So is a handmade poster promoting an upcoming book signing with Mary Azarian, the Caldecott Award-winning illustrator who lives in nearby Marshfield. Bear Pond hosts dozens of such literary events, almost exclusively with local authors. What sets the store apart, according to Vermont poet David Budbill, is “an involvement and commitment to the writer in the neighborhood over a long period of time… Sure, I like reading in Santa Cruz, but I’m a stranger there,” he says. “Reading at Bear Pond is like old-home day. You see all your friends.”

Did you appreciate this story?

Show us your ❤️ by becoming a Seven Days Super Reader.

Got something to say? Send a letter to the editor and we'll publish your feedback in print!

Tags: ,

Pin It
Favorite

More by Paula Routly

  • Hooked: Kate O’Neill to Cover the Vermont Opioid Crisis for <i>Seven Days</i>
  • Hooked: Kate O’Neill to Cover the Vermont Opioid Crisis for Seven Days

    When Kate O'Neill wrote an obituary for her sister, Madelyn Linsenmeir, she never expected it to be read by millions of people around the world. More than 1,000 readers left comments on the obituary, published on the Seven Days website. The outpouring verified the magnitude, pervasiveness and cruelty of the opioid crisis. But it also pointed out how many stories we, the media, are missing. So we hired O'Neill to spend the next year finding and reporting on them.
    • Jan 16, 2019
  • Backstory: Orneriest Subject
  • Backstory: Orneriest Subject

    • Dec 26, 2018
  • Our Towns: Can Rural Vermont Communities Survive in the Age of Amazon and Act 46?
  • Our Towns: Can Rural Vermont Communities Survive in the Age of Amazon and Act 46?

    Vermont's rural towns are facing multiple challenges — a declining birth rate, closing general stores, school consolidation. Seven Days explores the problems, and how communities are responding, in this special report that spans the state.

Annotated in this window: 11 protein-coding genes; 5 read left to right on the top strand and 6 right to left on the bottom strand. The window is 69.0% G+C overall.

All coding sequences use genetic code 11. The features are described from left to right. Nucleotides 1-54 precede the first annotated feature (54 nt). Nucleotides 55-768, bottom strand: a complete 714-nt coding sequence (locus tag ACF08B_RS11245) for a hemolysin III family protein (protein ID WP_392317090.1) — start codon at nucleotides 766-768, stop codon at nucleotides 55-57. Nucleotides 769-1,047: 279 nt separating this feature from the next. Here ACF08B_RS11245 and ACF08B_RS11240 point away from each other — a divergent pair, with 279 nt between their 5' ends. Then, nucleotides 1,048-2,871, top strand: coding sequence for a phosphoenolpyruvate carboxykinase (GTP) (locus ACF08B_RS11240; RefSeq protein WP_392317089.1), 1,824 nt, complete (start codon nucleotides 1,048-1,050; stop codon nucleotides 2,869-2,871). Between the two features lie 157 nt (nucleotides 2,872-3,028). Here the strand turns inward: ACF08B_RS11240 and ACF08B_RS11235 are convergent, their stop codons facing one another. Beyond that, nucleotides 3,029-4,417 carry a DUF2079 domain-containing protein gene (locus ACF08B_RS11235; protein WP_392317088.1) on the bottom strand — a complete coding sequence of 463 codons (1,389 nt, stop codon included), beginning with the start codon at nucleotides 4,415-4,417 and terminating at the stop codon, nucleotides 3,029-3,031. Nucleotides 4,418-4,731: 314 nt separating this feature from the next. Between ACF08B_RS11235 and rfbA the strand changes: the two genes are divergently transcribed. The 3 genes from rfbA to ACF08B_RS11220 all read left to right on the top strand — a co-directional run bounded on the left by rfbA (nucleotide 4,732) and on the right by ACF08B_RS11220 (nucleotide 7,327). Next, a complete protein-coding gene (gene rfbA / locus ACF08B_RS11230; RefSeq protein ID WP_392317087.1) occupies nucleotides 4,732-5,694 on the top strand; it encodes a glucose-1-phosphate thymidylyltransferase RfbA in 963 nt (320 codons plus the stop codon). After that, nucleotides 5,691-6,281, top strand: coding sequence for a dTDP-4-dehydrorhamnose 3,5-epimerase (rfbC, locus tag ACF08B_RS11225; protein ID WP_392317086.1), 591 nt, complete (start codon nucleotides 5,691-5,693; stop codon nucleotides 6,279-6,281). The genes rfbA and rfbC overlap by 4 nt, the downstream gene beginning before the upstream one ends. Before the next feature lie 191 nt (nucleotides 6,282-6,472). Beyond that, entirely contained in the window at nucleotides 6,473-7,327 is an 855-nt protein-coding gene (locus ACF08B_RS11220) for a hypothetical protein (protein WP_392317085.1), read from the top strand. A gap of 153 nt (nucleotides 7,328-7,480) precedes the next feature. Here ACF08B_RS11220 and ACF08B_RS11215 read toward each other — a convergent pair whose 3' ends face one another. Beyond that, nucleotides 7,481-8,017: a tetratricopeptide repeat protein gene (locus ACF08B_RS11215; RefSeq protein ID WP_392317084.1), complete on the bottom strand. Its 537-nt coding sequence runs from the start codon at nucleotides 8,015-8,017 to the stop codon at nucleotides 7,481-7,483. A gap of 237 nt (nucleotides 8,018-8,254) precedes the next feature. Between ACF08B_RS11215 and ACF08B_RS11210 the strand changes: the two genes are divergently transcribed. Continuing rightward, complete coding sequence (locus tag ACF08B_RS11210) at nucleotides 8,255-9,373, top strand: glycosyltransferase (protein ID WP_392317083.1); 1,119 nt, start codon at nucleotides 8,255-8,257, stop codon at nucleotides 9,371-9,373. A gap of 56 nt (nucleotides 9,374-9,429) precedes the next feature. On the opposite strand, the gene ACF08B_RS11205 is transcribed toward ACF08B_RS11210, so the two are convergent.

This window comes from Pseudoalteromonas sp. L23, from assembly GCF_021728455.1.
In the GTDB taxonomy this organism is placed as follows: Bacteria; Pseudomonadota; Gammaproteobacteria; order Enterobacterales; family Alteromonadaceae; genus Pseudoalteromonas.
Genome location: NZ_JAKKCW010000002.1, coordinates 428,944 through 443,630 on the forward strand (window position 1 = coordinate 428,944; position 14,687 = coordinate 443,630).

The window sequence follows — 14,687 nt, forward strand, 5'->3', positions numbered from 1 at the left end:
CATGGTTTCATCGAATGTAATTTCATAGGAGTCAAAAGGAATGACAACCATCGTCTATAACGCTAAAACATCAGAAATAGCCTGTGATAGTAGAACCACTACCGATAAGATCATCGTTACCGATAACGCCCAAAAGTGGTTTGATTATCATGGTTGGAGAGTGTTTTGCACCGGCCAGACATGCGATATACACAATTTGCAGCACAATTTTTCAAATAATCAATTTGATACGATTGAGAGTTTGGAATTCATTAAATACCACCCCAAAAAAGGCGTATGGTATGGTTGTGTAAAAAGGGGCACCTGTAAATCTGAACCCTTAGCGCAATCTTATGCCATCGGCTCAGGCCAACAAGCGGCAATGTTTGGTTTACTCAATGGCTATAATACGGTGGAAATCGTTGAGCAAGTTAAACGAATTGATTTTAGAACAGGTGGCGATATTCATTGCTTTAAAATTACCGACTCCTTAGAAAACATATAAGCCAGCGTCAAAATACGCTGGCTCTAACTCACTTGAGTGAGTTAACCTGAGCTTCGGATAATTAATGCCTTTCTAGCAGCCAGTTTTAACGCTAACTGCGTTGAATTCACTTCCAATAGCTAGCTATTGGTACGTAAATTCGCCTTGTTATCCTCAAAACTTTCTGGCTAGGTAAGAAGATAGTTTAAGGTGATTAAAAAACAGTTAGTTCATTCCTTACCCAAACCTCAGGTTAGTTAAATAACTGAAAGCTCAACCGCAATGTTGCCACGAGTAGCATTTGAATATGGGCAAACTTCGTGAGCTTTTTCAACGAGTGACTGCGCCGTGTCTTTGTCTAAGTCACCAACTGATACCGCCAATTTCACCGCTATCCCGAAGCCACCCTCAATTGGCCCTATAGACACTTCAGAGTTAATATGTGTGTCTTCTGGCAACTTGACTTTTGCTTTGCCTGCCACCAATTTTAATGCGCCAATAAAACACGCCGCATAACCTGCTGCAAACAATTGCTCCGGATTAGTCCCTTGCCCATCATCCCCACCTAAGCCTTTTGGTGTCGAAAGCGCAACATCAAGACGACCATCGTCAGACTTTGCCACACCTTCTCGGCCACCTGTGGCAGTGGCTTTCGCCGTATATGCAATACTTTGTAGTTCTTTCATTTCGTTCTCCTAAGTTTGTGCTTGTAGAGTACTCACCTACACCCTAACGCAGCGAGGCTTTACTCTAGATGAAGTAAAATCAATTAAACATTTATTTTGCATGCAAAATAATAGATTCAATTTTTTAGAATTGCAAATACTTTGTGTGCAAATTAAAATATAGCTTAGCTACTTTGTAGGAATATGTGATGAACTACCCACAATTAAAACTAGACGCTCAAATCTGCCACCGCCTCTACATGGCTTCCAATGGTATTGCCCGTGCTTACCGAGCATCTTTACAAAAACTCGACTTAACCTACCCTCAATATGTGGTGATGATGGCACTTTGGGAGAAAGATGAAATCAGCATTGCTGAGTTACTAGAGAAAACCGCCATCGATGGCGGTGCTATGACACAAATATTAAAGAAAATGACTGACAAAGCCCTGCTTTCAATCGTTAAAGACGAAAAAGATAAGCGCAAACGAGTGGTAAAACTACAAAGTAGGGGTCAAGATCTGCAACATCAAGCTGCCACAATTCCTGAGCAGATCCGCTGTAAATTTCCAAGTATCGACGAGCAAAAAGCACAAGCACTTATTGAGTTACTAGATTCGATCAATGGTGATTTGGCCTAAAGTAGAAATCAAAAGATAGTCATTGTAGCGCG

• Dec 5, 2018
  • More »

About The Author

Paula Routly

Paula Routly

Bio:
Paula Routly is the cofounder, publisher and coeditor of Seven Days. In 2015, she was inducted into the New England Newspaper Hall of Fame.

Comments

Subscribe to this thread:

Add a comment

Seven Days moderates comments in order to ensure a civil environment. Please treat the comments section as you would a town meeting, dinner party or classroom discussion. In other words, keep commenting classy! Read our guidelines...

Note: Comments are limited to 300 words.

Latest in Culture

  • Remembering <i>Seven Days</i> Photographer Matthew Thorsen
  • Remembering Matthew Thorsen

    • Jan 9, 2019
  • Remembering Vermonters We Lost in 2018
  • Remembering Vermonters We Lost in 2018

    Stella Sławin Penzer (pictured) escaped the Nazis who killed her parents in Otwock, Poland, in 1942. She survived the Holocaust, married, emigrated to America in 1949, and advocated for peace and racial justice all her life. She's among the eight individuals featured in this year's collection of "Life Stories." The others include a decorated bomber pilot who served in World War II, a beloved tai chi teacher, a former Sudanese refugee and a lifelong farmworker.
    • Dec 26, 2018
  • More »

Recent Comments

Keep up with us Seven Days a week!

Sign up for our fun and informative
newsletters:

All content © 2019 Da Capo Publishing, Inc. 255 So. Champlain St. Ste. 5, Burlington, VT 05401
Website powered by Foundation